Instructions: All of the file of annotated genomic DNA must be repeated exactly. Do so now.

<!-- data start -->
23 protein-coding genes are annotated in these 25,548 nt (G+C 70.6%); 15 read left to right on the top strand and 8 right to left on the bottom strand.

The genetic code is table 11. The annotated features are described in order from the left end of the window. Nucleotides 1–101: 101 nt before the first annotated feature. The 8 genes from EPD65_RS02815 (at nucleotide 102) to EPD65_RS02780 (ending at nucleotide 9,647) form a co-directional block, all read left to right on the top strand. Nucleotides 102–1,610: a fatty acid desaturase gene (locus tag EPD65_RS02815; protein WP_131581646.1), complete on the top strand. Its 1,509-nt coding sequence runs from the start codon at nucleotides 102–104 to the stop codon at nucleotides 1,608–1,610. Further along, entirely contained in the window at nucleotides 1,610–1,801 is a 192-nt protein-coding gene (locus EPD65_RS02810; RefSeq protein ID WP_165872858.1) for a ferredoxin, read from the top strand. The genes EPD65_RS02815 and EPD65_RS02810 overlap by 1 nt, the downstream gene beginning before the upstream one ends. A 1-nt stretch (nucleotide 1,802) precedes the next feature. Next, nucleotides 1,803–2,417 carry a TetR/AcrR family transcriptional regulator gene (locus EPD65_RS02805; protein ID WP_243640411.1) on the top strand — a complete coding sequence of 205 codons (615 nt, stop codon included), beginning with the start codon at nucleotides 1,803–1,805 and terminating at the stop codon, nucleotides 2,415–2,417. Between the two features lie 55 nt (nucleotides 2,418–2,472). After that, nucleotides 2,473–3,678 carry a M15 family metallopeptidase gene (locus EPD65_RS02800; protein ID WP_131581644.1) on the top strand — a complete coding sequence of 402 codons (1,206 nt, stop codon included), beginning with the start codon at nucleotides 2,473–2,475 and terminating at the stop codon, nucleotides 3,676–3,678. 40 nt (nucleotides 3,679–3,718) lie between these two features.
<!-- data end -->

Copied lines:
23 protein-coding genes are annotated in these 25,548 nt (G+C 70.6%); 15 read left to right on the top strand and 8 right to left on the bottom strand.

The genetic code is table 11. The annotated features are described in order from the left end of the window. Nucleotides 1–101: 101 nt before the first annotated feature. The 8 genes from EPD65_RS02815 (at nucleotide 102) to EPD65_RS02780 (ending at nucleotide 9,647) form a co-directional block, all read left to right on the top strand. Nucleotides 102–1,610: a fatty acid desaturase gene (locus tag EPD65_RS02815; protein WP_131581646.1), complete on the top strand. Its 1,509-nt coding sequence runs from the start codon at nucleotides 102–104 to the stop codon at nucleotides 1,608–1,610. Further along, entirely contained in the window at nucleotides 1,610–1,801 is a 192-nt protein-coding gene (locus EPD65_RS02810; RefSeq protein ID WP_165872858.1) for a ferredoxin, read from the top strand. The genes EPD65_RS02815 and EPD65_RS02810 overlap by 1 nt, the downstream gene beginning before the upstream one ends. A 1-nt stretch (nucleotide 1,802) precedes the next feature. Next, nucleotides 1,803–2,417 carry a TetR/AcrR family transcriptional regulator gene (locus EPD65_RS02805; protein ID WP_243640411.1) on the top strand — a complete coding sequence of 205 codons (615 nt, stop codon included), beginning with the start codon at nucleotides 1,803–1,805 and terminating at the stop codon, nucleotides 2,415–2,417. Between the two features lie 55 nt (nucleotides 2,418–2,472). After that, nucleotides 2,473–3,678 carry a M15 family metallopeptidase gene (locus EPD65_RS02800; protein ID WP_131581644.1) on the top strand — a complete coding sequence of 402 codons (1,206 nt, stop codon included), beginning with the start codon at nucleotides 2,473–2,475 and terminating at the stop codon, nucleotides 3,676–3,678. 40 nt (nucleotides 3,679–3,718) lie between these two features.